Like many, I was shocked yesterday to hear of Heath Ledger’s death. If you asked a sample of people about who the next young celebrity to die would be, I would guess that Heath’s name would never come up. He didn’t seem to get a lot press for anything outside of his body of work (and his relationship with co-stars), but critically he received much acclaim. All of which probably combined to make his death all the more shocking.
As startling as news of the young actor’s death was, more astonishing has been the press coverage. A quick visit to People.com and you can receive a timeline of the young man’s life, hourly updates as to what friends are saying, what the medical examiner is saying, who could have seemed this coming, etc. Random eulogies from former co-stars abound. It’s all mind-boggling. All the more so because young people’s lives from across the globe are terminated every day – often through choices not their own – and the press barely pays attention. As mentioned previously, I have a personal interest in the violence in Kenya and now – even as things once again intensify – I have to search for news on the subject. A whole country is being torn apart and in less than three weeks time, we’re too bored to pay attention.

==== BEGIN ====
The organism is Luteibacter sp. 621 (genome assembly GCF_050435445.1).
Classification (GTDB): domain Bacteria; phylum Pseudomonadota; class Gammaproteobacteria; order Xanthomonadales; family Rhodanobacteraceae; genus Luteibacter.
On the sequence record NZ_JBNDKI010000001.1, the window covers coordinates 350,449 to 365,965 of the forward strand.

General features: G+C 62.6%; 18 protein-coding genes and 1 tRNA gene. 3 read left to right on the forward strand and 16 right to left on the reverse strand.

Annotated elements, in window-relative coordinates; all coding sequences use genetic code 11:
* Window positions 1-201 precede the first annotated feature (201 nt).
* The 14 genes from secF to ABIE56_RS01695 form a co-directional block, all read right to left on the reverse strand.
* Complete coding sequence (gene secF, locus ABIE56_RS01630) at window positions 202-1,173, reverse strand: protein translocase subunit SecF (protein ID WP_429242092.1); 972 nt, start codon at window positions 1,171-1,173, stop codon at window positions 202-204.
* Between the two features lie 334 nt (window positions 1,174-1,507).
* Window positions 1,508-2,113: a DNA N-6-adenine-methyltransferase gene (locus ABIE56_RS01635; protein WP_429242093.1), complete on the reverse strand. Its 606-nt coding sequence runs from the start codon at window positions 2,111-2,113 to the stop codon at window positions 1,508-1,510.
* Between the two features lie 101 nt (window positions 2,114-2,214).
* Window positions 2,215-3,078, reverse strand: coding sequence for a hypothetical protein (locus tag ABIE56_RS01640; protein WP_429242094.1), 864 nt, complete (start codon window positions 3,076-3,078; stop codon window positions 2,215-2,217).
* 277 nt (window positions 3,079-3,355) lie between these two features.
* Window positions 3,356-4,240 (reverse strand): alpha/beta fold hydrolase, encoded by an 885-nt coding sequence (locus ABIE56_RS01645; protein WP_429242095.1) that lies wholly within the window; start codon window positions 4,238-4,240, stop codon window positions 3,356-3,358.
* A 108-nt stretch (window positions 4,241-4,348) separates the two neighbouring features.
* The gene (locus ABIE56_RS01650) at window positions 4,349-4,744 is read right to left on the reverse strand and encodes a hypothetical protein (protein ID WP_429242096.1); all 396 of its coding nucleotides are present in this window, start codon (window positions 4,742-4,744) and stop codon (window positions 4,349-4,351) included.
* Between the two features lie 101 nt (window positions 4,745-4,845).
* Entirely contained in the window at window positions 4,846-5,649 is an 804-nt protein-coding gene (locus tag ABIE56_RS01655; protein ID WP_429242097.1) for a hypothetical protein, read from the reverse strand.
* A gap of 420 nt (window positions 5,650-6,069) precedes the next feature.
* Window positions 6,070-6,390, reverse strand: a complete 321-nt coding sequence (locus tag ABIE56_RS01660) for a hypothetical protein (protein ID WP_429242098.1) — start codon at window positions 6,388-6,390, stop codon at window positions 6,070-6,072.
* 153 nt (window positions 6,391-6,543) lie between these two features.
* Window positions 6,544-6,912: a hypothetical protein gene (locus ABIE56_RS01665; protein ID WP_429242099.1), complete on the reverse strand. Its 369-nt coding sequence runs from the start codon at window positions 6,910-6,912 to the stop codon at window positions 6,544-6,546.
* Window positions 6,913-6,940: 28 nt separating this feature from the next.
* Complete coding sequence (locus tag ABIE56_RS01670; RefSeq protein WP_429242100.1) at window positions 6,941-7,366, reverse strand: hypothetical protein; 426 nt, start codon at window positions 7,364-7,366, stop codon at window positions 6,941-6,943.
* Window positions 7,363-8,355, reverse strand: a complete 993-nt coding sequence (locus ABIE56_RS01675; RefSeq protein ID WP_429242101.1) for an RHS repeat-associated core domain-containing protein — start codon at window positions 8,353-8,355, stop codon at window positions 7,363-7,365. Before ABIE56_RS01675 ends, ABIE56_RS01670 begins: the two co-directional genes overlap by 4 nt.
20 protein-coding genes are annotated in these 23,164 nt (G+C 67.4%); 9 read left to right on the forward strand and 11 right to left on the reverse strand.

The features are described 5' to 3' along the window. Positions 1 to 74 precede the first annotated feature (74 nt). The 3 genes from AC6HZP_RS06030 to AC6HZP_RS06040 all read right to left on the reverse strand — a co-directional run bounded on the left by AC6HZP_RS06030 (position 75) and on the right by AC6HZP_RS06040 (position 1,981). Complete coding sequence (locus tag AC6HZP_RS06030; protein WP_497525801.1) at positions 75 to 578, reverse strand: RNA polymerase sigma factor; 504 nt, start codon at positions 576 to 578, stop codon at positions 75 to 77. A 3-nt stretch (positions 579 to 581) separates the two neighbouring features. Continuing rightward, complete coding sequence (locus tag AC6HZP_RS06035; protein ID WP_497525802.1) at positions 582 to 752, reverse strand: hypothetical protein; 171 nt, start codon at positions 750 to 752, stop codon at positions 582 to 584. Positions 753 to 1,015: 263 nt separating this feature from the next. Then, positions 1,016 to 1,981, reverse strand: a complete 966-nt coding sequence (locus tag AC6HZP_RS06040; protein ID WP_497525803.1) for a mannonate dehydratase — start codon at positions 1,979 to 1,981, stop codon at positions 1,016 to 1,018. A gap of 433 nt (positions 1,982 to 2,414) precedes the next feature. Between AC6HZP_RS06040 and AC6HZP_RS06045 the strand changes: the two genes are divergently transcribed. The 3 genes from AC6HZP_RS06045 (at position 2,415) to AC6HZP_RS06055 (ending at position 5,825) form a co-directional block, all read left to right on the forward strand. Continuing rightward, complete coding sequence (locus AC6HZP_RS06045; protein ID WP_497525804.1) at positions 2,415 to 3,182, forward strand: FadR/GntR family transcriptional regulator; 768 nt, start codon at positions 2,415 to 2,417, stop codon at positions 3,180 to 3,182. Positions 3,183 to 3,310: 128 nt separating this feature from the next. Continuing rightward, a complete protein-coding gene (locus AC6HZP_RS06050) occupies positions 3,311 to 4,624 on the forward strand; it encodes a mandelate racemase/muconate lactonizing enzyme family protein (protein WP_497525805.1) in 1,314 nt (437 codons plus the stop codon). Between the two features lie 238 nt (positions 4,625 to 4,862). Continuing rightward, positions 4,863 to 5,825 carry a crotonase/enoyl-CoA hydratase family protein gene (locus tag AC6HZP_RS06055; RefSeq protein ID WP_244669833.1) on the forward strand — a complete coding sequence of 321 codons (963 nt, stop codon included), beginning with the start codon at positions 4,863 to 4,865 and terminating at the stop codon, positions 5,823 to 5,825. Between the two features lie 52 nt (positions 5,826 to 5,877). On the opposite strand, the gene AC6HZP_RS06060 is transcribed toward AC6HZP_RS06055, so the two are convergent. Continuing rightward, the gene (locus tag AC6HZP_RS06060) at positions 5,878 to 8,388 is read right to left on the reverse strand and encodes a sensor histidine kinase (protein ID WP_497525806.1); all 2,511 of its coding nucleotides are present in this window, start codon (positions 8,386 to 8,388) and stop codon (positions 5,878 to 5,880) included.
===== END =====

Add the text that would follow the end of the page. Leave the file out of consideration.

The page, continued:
I understand the fascination with new. In fact, since I’m in marketing, I exploit it. But somewhere along the line, news became sensationalism and what was the most sensational is what we discussed. Import is based on the extent that the subject shocked us, and not on the impact it has. We’ve focused on the latest in abandonment of the lasting.
Writing this, I know I’m the worst offender. I’m fascinated by lives of people whose claim to fame is the ability to pretend they’re something their not. Maybe if I was a little bit more impressed by those who were genuine, my priorities would be more aligned with God’s.